Thuistezien 291 — 01.01.2022
Lee Kit is an artist from Hong Kong, trained in traditional painting, but working with installations and new media such as video and sound. He doesn’t want to call himself a political artist explicitly, though he does acknowledge that his background and political situation is inevitably an influence on his work. His work in the exhibition ‘Lovers on the Beach’ seems to evoke a sweet, yet treacherous daydream; you step into a kind of bubble filled with Twin Peaks-like soundtracks, projections of random images, and shadows while you walk through them, and the light of one of the beamers, positioned on piled plastic storage boxes, shining straight into your eyes. You find yourself in a fever dream, while starry eyed and lost you are blinded, like a deer in the headlights.
Lee Kit seems to want to pull me away from everyday (political!) life, and place me in another, one meticulously designed with a gentle hand. I would like to call it a politics of vulnerability. Emotions are important to him, as well as the feeling of homeliness. His emphasis on the domestic admittedly exceeds the realistic everyday experience, and points towards the vulnerable, accidental moment, and magnifies this to the point of discomfort. Reviews describe on the one hand how he ‘bridges the gap between art and life’, while on the other hand he gets connected to the ‘anti-art’ genre. His bleached tea cloths, an everyday utility as well as an art object, were used as banners during protests in Hong Kong.
vApparently the everyday is not art, or even anti-art, until it gets a frame, and in the case of the exhibition, a room. Empty rooms are used to create a space where the fragile moment can be captured. A similar thing happens in the publication ‘50 Ways of Installing an Exhibition (and Random Stories)’, published as part of the exhibition, though not about the exhibition itself. It offers a look inside the mind of the artist, along this fever dream. In this case there are no empty rooms, but empty space is used in a two-dimensional sense. One instruction makes up for a whole page, and can be very short and ostensibly useless (‘Take smoke break’). The physical copy might raise some eyebrows and questions about the value of printed paper. Yet here, the conventional use of empty space, and the magnification of it, becomes relevant in more ways than just 2D. What expectations do we hold towards art and ‘space’ (living space, exhibition space, space on a piece of paper etc.)? Is the publication even about how to install an exhibition?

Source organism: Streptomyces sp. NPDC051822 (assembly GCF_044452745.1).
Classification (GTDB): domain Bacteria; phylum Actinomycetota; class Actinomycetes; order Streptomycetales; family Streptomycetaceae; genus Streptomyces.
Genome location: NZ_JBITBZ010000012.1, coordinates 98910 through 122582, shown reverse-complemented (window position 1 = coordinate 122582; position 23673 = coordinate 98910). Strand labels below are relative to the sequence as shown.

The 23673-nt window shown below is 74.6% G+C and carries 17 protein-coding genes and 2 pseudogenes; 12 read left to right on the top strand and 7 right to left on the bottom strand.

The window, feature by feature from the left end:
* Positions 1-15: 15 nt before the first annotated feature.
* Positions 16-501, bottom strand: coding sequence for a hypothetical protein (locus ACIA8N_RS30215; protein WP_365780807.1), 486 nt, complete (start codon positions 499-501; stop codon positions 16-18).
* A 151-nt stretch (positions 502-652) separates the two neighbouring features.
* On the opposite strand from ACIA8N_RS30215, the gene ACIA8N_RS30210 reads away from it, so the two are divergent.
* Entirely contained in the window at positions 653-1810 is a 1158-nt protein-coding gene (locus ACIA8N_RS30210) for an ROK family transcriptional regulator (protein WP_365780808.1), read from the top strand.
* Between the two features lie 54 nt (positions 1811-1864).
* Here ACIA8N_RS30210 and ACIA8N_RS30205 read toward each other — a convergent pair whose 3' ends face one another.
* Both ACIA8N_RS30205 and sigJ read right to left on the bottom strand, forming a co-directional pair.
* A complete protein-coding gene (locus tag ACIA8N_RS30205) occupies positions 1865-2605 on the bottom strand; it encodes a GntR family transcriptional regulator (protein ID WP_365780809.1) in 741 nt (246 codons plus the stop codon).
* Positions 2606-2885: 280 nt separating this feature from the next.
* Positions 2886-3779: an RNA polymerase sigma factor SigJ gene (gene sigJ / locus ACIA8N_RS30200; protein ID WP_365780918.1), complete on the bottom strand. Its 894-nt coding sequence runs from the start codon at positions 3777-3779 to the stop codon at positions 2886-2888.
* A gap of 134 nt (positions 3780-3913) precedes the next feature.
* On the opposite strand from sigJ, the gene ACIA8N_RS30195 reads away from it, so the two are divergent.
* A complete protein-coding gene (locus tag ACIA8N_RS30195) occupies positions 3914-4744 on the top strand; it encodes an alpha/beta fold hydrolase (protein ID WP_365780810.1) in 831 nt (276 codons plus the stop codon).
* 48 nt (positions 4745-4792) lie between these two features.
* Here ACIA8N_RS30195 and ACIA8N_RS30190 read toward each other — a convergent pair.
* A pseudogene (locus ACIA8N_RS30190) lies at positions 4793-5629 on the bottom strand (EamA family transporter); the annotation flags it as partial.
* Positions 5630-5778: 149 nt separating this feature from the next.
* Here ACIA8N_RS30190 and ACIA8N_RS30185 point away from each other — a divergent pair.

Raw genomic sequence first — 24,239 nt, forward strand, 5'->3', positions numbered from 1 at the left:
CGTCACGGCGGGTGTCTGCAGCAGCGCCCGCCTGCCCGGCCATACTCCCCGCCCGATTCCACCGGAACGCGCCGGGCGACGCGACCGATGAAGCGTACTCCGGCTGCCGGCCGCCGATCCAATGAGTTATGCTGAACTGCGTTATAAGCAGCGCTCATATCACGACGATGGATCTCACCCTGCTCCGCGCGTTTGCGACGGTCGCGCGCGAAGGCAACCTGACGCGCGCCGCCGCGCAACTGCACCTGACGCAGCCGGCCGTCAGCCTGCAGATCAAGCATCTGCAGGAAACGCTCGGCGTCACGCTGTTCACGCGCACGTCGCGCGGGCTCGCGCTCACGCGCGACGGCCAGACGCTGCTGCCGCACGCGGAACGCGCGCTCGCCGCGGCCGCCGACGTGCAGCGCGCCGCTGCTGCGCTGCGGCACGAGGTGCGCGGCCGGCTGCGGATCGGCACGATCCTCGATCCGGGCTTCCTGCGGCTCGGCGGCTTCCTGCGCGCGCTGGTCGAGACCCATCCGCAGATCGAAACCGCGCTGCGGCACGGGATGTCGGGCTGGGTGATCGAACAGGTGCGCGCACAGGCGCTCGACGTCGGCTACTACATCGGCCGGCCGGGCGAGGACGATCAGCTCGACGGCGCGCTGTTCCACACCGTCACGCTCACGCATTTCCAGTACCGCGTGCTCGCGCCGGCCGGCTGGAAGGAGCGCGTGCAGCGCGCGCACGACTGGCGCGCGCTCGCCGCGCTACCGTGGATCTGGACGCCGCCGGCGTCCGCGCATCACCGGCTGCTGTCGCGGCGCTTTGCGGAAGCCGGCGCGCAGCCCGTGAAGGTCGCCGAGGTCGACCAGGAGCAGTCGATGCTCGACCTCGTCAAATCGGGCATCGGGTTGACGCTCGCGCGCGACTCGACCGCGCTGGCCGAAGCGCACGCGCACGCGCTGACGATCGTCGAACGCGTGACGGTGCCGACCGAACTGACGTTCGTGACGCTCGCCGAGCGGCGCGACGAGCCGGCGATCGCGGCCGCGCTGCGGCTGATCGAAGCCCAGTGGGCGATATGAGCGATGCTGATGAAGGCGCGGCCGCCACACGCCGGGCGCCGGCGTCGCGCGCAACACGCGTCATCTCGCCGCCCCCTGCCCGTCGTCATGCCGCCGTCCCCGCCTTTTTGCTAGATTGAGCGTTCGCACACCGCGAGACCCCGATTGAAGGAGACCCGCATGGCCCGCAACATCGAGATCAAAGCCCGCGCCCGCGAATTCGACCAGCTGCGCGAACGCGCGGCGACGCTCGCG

There is an undertone of irony and cynicism that, to me, comes across as equally political, but it can also be seen as lighthearted humour. Lee Kit makes ‘the heavy’, i.e. deep feelings, drives, critique, more accessible by setting it in a hazy daydream: a smashed up fridge, karaoke, and an instruction manual. Again, a politics of vulnerability.
The exhibition ’Lovers on the Beach’ by Lee Kit will reopen after the lockdown. The publication can be downloaded as a PDF
Text: Yael Keijzer